We keep all actors in the actorList array (the first element of which is the player). We also keep an associative array with the actors' locations as keys for quick searching, so that we don't have to iterate over the entire actor list to find which actor occupies a certain location; this will help us when we code the movement and combat.

We create all our actors and assign a random free position in the map to each:

It's time to show the actors! We're going to draw all the enemies as e and the player character as its number of hitpoints:

We make use of the functions we just wrote to initialize and draw all actors in our create() function:

We can now see our player character and enemies spread out in the level!

Click to view the game so far
Click to view the game so far.

Blocking and Walkable Tiles

We need to make sure that our actors aren't running off the screen and through walls, so let's add this simple check to see in which directions a given actor can walk:

Movement and Combat

We've finally arrived at some interaction: movement and combat! Since, in classic roguelikes, the basic attack is triggered by moving into another actor, we handle both of these at the same spot, our moveTo() function, which takes an actor and a direction (the direction is the desired difference in x and y to the position the actor steps in):


  1. We make sure the actor is trying to move into a valid position.
  2. If there is another actor in that position, we attack it (and kill it if its HP count reaches 0).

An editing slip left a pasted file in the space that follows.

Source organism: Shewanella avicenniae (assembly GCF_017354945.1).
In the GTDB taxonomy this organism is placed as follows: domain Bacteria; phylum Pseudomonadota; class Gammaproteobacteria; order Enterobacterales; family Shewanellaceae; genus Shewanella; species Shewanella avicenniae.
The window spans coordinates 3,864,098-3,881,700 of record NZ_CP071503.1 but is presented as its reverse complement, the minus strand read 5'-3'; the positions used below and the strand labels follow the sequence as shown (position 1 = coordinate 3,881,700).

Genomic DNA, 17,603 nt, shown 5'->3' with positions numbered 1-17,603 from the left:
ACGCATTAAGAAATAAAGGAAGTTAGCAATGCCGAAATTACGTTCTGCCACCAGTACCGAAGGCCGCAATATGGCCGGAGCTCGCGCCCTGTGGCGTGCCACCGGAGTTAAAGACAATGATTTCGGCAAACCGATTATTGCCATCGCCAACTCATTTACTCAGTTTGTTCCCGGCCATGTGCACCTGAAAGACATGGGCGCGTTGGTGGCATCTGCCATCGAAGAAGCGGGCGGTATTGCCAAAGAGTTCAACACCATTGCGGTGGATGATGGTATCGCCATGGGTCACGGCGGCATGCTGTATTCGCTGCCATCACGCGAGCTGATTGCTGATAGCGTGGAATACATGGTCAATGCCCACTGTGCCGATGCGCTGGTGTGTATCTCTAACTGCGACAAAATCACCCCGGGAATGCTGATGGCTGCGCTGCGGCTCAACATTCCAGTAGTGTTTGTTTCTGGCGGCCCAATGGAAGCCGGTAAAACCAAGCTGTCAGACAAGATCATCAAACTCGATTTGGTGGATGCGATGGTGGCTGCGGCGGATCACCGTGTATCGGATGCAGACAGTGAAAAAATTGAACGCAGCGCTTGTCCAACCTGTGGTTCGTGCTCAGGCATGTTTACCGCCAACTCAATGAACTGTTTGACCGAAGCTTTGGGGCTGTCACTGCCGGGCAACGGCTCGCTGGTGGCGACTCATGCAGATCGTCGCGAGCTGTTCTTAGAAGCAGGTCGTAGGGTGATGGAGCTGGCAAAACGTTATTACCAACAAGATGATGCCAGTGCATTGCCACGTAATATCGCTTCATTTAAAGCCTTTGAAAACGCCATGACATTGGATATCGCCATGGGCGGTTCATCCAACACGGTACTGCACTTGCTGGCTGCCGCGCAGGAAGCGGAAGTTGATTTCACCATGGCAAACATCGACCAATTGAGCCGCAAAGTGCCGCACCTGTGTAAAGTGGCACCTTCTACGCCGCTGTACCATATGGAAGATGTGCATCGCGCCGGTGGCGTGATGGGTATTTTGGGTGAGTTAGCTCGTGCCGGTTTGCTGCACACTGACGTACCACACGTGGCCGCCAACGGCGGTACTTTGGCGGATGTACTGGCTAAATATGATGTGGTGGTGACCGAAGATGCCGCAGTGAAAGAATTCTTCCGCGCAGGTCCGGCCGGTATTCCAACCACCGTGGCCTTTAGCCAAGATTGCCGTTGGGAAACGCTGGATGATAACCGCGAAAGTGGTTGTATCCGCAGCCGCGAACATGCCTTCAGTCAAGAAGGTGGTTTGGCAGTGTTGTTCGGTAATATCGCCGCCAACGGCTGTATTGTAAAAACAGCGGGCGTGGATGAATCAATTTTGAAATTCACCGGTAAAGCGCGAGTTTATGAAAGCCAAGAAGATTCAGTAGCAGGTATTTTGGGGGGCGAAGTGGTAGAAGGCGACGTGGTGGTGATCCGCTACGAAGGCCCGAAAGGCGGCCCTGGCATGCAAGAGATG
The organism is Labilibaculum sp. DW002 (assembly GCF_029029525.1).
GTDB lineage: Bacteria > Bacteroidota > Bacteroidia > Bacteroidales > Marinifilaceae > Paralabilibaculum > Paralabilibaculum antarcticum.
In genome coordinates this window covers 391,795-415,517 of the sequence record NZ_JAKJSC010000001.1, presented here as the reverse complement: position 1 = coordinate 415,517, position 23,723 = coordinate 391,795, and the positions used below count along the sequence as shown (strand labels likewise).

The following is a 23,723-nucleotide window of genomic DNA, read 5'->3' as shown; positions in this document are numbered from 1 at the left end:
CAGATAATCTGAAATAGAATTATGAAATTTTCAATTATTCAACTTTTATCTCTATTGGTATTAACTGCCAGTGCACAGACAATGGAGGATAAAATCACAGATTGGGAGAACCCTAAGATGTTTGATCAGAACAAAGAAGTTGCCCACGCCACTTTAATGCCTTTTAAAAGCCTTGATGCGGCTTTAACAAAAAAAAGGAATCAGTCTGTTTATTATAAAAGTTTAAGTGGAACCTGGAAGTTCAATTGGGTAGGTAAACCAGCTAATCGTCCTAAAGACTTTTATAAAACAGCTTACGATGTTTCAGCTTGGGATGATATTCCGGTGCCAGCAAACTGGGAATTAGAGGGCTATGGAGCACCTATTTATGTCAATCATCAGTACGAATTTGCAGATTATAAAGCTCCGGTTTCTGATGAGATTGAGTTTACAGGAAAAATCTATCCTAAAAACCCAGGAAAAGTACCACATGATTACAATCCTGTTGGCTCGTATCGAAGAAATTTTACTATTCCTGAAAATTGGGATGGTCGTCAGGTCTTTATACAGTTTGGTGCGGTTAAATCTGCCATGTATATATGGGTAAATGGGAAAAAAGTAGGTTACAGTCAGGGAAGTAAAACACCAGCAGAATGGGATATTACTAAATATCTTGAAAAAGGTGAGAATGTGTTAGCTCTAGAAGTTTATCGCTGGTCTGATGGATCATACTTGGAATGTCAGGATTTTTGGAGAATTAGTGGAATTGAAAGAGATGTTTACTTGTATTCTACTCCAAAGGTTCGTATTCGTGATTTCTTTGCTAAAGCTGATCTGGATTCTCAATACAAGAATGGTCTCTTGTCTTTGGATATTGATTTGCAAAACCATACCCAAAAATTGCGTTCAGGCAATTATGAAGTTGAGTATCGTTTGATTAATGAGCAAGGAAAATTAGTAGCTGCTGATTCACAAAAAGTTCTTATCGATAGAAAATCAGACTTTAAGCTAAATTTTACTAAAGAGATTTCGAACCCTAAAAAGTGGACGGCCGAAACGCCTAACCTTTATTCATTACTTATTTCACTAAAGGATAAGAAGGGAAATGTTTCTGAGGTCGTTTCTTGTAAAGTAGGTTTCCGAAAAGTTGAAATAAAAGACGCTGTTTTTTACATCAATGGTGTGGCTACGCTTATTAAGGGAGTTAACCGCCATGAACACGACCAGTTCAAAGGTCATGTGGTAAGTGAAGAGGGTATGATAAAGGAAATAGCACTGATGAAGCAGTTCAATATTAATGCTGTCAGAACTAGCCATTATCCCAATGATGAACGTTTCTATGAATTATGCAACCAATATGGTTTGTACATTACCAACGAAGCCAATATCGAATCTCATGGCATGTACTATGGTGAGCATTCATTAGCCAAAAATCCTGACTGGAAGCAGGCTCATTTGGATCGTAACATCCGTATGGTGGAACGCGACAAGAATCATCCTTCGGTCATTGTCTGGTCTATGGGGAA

3. If there isn't another actor in the new position, we move there.

Notice that we also show a simple victory message once the last enemy has been killed, and return false or true depending on whether or not we managed to perform a valid move.

Now, let's go back to our onKeyUp() function and alter it so that, every time the user presses a key, we erase the previous actor's positions from the screen (by drawing the map on top), move the player character to the new location, and then redraw the actors:

We will soon use the acted variable to know if the enemies should act after each player input.

Click to view the game so far
Click to view the game so far.

Basic Artificial Intelligence

Now that our player character is moving and attacking, let's even the odds by making the enemies act according to very simple path finding as long as the player is six steps or fewer from them. (If the player is further away, the enemy walks randomly.)

Notice that our attack code doesn't care who the actor is attacking; this means that, if you align them just right, the enemies will attack each other while trying to pursue the player character, Doom-style!

We've also added a game over message, which is shown if one of the enemies kills the player.

Now all that's left to do is make the enemies act every time the player moves, which requires adding the following to the end of our onKeyUp() functions, right before drawing the actors in their new position:

Click to view the game so far
Click to view the game so far.

Bonus: Haxe Version

I originally wrote this tutorial in a Haxe, a great multi-platform language that compiles to JavaScript (among other languages). Although I translated the version above by hand as to make sure we get idiosyncratic JavaScript, if, like me, you prefer Haxe to JavaScript, you can find the Haxe version in the haxe folder of the source download.

You need to first install the haxe compiler and can use whatever text editor you wish and compile the haxe code by calling haxe build.hxml or double-clicking the build.hxml file. I also included a FlashDevelop project if you prefer a nice IDE to a text editor and command line; just open rl.hxproj and press F5 to run.


That's it! We now have a complete simple roguelike, with random map generation, movement, combat, AI and both win and lose conditions.

Here are some ideas for new features you can add to your game:

  • multiple levels
  • power ups
  • inventory
  • consumables
  • equipment